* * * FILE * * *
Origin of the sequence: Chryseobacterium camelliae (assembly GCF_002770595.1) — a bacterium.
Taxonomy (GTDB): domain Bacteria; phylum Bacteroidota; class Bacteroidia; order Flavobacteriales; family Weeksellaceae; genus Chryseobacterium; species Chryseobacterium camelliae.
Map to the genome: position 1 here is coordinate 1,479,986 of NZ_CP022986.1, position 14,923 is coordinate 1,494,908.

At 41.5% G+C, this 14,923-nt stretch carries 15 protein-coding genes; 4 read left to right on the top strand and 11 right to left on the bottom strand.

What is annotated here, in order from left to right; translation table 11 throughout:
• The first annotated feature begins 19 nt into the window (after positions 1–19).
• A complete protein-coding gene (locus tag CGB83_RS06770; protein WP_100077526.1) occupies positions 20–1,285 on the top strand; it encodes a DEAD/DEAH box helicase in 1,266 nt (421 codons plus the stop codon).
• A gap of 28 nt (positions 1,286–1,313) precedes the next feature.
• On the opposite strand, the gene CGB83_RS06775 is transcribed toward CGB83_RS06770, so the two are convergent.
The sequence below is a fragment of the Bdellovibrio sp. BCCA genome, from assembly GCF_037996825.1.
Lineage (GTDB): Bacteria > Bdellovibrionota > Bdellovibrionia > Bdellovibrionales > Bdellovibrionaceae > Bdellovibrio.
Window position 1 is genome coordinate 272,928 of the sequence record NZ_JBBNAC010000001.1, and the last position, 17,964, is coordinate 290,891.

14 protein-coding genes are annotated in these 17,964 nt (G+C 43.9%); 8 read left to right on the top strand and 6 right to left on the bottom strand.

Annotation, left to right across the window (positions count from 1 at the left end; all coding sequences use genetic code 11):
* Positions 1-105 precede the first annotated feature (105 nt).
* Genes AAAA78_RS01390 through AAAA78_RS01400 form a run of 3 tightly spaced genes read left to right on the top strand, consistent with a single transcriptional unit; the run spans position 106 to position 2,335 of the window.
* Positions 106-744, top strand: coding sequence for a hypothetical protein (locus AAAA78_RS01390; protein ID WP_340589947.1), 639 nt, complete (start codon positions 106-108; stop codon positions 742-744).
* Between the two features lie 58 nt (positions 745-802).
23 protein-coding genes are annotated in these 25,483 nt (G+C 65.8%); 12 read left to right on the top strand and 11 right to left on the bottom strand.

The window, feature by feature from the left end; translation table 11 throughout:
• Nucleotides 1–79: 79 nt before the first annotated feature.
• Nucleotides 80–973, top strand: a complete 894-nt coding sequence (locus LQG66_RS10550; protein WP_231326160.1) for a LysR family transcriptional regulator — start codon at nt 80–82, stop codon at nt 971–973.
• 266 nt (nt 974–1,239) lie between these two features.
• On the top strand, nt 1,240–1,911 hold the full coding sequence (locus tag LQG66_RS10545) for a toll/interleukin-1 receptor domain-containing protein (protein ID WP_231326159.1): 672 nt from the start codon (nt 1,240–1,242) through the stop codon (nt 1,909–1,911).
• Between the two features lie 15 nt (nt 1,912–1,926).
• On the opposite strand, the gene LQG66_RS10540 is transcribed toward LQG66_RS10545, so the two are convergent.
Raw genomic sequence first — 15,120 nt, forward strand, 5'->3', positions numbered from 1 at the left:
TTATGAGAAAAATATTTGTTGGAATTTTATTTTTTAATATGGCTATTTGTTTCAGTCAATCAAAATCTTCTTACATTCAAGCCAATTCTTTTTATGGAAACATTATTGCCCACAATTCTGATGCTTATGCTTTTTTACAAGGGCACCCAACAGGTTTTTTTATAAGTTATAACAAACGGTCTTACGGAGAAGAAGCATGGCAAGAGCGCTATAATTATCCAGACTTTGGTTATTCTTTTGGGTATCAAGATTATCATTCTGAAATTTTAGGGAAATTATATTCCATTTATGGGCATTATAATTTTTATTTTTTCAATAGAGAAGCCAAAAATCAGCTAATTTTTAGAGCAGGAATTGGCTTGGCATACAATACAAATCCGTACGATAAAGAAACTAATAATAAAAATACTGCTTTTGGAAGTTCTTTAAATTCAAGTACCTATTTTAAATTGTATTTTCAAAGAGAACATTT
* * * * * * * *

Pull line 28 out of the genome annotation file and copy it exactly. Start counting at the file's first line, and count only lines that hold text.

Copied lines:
TTATGAGAAAAATATTTGTTGGAATTTTATTTTTTAATATGGCTATTTGTTTCAGTCAATCAAAATCTTCTTACATTCAAGCCAATTCTTTTTATGGAAACATTATTGCCCACAATTCTGATGCTTATGCTTTTTTACAAGGGCACCCAACAGGTTTTTTTATAAGTTATAACAAACGGTCTTACGGAGAAGAAGCATGGCAAGAGCGCTATAATTATCCAGACTTTGGTTATTCTTTTGGGTATCAAGATTATCATTCTGAAATTTTAGGGAAATTATATTCCATTTATGGGCATTATAATTTTTATTTTTTCAATAGAGAAGCCAAAAATCAGCTAATTTTTAGAGCAGGAATTGGCTTGGCATACAATACAAATCCGTACGATAAAGAAACTAATAATAAAAATACTGCTTTTGGAAGTTCTTTAAATTCAAGTACCTATTTTAAATTGTATTTTCAAAGAGAACATTT